France 2016. More of the same, please

It wasn’t broke so not much needed fixing.

Another gem of a family hol making the most of our nearest neighbour. Brexit was all a shock to the Haygarth system and we needed Euroengagement as a tonic.

A lens-shaped trip down through the central-eastern fringes then back via the central side. The usual Haygarth week on the med was lovely too.

The things we learned most this time was that, as in life, the journey is life. The destination is just another stop along the journey. The places we’d planned to spend one or two nights in we loved dearly – where sometimes we’d planned them as a stop-off of convenience.

A couple of nights in Geneva were a lovely non-French excursion too – just to remind us how dear some places can be – but also genuinely a lovely caravan site right by the lake and some fun in the water.

Things of note:

  • First day or two always hard. Children edgy and excited combined with not accepting the journey and wanting to get there. That settled after a while.
  • Everywhere, no matter how dull it looks from the Autoroute, tends to be lovely once you turn off the Autoroute.
  • We English tend to think Alps and Pyrenees generally for mountains – the whole of the massif central is bloody beautiful.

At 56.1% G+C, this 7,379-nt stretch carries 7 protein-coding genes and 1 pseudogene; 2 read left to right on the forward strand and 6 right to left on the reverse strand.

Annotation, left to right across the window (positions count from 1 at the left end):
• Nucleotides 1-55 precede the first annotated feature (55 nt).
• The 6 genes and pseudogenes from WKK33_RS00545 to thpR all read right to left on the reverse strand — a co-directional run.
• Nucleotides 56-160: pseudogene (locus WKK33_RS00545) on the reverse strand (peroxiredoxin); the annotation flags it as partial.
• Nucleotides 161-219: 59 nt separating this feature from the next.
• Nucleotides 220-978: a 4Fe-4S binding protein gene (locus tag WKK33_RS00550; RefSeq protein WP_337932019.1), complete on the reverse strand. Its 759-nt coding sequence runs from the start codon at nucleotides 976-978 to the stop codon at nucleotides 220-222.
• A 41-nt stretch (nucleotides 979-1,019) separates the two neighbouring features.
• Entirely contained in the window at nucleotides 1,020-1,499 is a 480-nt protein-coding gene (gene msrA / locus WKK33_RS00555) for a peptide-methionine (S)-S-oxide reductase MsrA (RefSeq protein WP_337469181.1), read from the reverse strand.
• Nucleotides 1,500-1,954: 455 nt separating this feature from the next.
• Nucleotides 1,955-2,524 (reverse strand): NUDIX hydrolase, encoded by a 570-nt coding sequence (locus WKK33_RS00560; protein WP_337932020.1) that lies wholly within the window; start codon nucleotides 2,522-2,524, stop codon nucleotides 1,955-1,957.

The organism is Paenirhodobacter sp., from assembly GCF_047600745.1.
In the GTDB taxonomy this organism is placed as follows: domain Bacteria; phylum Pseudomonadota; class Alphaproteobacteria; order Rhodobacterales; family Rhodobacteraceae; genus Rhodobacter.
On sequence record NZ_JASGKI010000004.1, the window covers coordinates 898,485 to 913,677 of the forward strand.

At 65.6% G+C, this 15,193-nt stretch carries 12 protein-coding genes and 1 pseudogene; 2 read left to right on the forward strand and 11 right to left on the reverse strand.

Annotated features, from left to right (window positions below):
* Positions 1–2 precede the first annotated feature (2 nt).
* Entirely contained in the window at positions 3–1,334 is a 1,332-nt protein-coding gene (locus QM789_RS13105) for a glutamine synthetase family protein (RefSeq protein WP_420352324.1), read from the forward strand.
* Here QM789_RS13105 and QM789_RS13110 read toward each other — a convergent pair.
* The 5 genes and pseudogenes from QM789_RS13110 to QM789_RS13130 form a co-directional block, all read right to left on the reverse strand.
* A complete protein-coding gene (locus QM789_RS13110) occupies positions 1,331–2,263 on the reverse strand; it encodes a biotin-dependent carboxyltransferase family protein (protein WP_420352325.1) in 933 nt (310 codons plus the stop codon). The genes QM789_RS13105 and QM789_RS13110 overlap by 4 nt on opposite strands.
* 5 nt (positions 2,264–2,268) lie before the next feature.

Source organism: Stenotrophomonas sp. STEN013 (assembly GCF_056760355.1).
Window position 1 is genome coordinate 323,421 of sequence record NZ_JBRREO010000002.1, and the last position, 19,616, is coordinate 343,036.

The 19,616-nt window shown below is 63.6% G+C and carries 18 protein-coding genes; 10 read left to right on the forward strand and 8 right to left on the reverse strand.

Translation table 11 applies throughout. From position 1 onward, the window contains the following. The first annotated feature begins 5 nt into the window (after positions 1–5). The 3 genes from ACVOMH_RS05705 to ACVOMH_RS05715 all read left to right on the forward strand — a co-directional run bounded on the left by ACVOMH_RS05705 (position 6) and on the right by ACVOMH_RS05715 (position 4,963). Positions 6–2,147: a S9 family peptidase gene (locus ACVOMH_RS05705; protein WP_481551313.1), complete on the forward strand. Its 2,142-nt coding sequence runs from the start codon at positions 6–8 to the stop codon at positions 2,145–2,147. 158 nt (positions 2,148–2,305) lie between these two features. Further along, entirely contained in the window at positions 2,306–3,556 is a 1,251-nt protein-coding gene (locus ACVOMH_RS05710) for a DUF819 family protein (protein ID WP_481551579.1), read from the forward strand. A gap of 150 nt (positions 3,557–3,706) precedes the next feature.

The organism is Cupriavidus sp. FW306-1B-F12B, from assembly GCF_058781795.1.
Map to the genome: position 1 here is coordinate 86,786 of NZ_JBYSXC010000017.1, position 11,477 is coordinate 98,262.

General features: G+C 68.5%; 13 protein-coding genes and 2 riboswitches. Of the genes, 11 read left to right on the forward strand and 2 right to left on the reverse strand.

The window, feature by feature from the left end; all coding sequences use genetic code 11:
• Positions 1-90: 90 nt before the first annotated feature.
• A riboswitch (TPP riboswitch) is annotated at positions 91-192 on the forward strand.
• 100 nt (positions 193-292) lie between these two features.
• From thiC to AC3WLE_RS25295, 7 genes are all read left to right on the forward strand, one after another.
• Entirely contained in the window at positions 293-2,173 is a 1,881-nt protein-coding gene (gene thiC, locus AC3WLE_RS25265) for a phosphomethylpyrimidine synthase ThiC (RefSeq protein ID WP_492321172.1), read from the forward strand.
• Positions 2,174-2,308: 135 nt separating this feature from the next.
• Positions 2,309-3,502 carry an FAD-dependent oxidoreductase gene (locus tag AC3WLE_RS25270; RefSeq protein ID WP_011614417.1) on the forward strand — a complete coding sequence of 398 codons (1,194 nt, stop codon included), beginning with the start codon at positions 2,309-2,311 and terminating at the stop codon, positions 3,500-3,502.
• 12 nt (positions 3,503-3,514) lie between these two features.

• Driving anywhere north of La Manche is miserable. It just becomes so less stressful as soon as you’re in France
  • We cocked up big time with a gas cylinder. The gear / adapters we had were non-standard in France – so bought another cylinder and all it fitted was the gas BBQ – had to cook on that for two weeks. Luckily, that was pretty much all we wanted. Fail to prepare, prepare to fail, caravanners.
  • Dordogne was a pretty area in a warm-version-of-the-Cotswolds way but not totally my cup of tea. Maybe when I’m 65. Hills too small, gorges not dramatic enough, and just generally a bit mild compared to the med, Massif Central, and Rhone Alps we’d been through.
  • Dutch people holiday in France.  A lot. Maybe the Netherlands is totally empty in August.  Nice lot.
  • Local fare is something we British middle class talk up a bit, but French actually just get on with. Every village or town is rammed with decent local cheese, wine, gorgeous character-ful boulangerie … you just come to expect it as the norm.  Well done, France. Well done.

Flickr link below, and a fairly can’t-really-be-arsed video